Friday, 13 November 2009

Wanting to help

I felt sad and weepy, with a huge sense of loss, once back from taking Debbie home two days ago. I don't think it was entirely connected with Debbie herself. It was (so I thought later) as much to do with attending to something very important that was outside my usual self-centred concerns, giving it complete priority, and then, having accomplished the mission so to speak, finding life empty. For there was no other task to hand, and nobody at home to talk to.

Fortunately the feeling didn't last long. I spent most of yesterday with another friend, C---, discussing the way forward for her. We had a nice pub lunch at The Ram at Firle while being roasted by a cheery fire, explored the church with its stained glass and effigies, and had a wander around the quaint shops of Lewes before sheltering once more from the wind and the rain in the warm and comfortable pub high up on the Devil's Dyke. And today, although I have yet to make a decisive start, I will begin the enormous task of writing letters to all and sundry about my legal name change almost two weeks ago. There are some 75 letters that must be written, and around ten more I might write to friends and neighbours who knew me in the past, still know nothing about my transition, and yet could get in touch at any moment.

Getting back to that longing to be useful and putting someone else first, however clumsily and inadequately done, I have written a poem this morning to express how I feel. Here it is:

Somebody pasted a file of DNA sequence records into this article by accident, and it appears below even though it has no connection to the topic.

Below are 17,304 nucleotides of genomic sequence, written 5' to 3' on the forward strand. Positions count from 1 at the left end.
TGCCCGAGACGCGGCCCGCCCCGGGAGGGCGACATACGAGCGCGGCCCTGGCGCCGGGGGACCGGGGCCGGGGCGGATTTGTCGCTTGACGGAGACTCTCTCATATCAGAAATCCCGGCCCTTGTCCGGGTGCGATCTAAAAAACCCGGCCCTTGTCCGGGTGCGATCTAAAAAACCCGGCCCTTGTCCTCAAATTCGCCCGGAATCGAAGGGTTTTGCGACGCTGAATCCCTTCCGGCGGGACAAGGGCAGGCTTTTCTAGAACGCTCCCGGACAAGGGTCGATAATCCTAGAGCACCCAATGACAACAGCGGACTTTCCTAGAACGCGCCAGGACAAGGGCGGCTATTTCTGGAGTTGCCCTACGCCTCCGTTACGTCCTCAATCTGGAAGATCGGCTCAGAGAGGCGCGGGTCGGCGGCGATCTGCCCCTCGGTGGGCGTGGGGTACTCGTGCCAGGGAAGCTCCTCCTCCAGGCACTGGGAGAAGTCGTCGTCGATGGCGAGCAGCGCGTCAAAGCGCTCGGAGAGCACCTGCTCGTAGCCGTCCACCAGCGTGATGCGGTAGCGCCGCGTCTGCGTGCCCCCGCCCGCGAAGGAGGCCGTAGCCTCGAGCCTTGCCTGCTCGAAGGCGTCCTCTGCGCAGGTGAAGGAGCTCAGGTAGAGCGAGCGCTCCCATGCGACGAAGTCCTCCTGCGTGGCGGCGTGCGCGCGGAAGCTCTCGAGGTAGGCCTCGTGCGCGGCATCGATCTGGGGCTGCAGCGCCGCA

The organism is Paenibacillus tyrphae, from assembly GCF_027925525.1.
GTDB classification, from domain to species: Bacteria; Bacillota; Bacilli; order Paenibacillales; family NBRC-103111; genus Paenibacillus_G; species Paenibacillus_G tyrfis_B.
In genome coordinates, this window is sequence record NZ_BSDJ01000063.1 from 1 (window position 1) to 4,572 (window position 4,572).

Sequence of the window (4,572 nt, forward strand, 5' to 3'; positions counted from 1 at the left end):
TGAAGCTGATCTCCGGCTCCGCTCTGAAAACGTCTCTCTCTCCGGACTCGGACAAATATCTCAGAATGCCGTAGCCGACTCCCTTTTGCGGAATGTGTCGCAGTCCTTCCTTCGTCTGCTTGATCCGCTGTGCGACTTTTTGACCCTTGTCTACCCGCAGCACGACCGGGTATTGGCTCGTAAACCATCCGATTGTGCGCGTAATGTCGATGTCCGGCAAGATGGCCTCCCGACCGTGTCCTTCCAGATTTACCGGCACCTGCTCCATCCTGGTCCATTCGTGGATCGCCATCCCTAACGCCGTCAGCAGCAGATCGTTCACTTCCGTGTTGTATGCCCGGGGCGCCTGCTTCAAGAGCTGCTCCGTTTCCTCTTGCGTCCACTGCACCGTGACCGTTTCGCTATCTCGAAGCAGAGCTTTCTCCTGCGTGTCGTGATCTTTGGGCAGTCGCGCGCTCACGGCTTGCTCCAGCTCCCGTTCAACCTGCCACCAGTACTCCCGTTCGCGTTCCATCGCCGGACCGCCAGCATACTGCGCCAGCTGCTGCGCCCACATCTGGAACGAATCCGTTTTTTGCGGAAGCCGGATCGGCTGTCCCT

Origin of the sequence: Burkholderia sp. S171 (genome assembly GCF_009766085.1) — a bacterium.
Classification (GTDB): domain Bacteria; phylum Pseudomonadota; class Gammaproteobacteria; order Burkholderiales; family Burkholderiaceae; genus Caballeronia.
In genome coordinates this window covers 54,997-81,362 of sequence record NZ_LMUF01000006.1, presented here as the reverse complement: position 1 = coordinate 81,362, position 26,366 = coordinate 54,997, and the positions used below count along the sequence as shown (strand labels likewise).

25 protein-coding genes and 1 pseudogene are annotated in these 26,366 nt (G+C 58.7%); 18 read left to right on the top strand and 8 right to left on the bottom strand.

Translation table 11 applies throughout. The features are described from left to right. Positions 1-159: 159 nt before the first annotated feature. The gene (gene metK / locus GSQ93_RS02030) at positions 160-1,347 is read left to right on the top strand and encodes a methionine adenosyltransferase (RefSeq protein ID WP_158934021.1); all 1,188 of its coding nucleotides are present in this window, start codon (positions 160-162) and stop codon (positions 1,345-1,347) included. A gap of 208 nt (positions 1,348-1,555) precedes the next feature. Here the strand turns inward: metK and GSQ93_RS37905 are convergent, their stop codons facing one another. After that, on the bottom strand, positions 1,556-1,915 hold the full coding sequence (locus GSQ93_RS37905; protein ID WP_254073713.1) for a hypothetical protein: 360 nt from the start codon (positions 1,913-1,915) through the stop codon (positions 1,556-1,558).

Wanting to help, because I can,
And happy to fall in with a plan.
Wanting to help, and just be there,
Surprised to discover how much I care.

Anxious to please and to bring relief,
Encouraging hope and self-belief;
Wanting to be a comforting arm
Around the shoulders,
Protecting from harm.

Words to bring hope,
And words to share pain,
Words to bring pleasure
And words to sustain.

Wanting to comfort,
And to be near,
And yet not wanting to interfere.

LM 2009 1113

For so many years I was the strong and comforting arm around M---'s shoulders. It cannot be so now.


  1. I hope that writing it down in a poem made you feel better. Lovely poem.

    Good to hear that Debbie is safely home - can you visit her there?

    Perhaps you should set up the Lucy Melford agency for helping transitioning friends.

  2. Thank you, Anji. Yes, I can drive over to see Debbie, although it can take up to two hours to get there. I'll leave her be for at least a week before enquiring how she's getting on, and I don't expect to actually see her in the flesh again much before the end of November. She should be much more active by then.

    I like the agency idea! Although it'll be no help for when it's my turn.

  3. Think Karma, you'll be inundated with help!

  4. You do help Lucy. You have clearly helped Debbie a lot, and there will be plenty more chances to help others my dear.

    Don't forget to ask for it yourself too eh?

  5. Thanks, Josephine. I'll try, but in all my life hitherto asking for help and assistance was a complete no-no. Shyness? Pride? Perversity? I don't know. I absolutely loathed troubling anyone.

    But perhaps all that is changing, like so many other things!

    I'd like to think that people would cluster round if I were absolutely stuck, such as during the immediate post-op period. But I'm not going to worry about it just now: it's a bit far off at the moment!



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